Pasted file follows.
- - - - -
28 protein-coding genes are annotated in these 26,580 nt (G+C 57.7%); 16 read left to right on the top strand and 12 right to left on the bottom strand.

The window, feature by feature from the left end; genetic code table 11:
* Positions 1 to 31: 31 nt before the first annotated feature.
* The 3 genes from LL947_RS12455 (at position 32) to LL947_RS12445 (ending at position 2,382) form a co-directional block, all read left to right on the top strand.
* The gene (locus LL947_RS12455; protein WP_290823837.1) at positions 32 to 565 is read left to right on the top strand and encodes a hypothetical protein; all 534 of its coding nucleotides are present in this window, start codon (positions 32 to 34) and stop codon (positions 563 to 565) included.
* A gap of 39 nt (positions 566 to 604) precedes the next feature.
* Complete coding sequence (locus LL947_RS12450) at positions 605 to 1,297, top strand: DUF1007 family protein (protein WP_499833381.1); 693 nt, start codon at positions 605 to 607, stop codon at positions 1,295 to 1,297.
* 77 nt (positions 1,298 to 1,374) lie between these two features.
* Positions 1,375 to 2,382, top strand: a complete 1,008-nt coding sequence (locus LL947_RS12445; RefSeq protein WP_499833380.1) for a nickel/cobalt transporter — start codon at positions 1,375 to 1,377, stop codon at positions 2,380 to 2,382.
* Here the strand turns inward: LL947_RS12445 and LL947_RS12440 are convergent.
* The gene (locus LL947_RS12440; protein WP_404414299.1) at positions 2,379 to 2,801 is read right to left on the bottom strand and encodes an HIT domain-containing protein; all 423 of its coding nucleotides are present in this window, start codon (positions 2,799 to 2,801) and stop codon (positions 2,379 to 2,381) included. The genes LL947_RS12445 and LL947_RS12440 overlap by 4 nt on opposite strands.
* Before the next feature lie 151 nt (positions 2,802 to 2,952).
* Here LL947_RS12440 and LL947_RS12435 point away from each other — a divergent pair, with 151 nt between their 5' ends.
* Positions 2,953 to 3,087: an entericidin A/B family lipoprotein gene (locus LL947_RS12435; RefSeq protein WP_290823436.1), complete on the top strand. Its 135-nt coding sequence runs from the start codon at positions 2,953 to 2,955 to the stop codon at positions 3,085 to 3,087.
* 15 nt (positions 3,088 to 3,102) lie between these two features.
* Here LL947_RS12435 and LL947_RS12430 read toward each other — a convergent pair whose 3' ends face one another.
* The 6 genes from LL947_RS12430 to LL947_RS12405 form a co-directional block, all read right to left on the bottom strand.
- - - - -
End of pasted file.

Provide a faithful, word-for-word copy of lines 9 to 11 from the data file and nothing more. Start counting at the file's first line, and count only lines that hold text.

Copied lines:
* Positions 1,375 to 2,382, top strand: a complete 1,008-nt coding sequence (locus LL947_RS12445; RefSeq protein WP_499833380.1) for a nickel/cobalt transporter — start codon at positions 1,375 to 1,377, stop codon at positions 2,380 to 2,382.
* Here the strand turns inward: LL947_RS12445 and LL947_RS12440 are convergent.
* The gene (locus LL947_RS12440; protein WP_404414299.1) at positions 2,379 to 2,801 is read right to left on the bottom strand and encodes an HIT domain-containing protein; all 423 of its coding nucleotides are present in this window, start codon (positions 2,799 to 2,801) and stop codon (positions 2,379 to 2,381) included. The genes LL947_RS12445 and LL947_RS12440 overlap by 4 nt on opposite strands.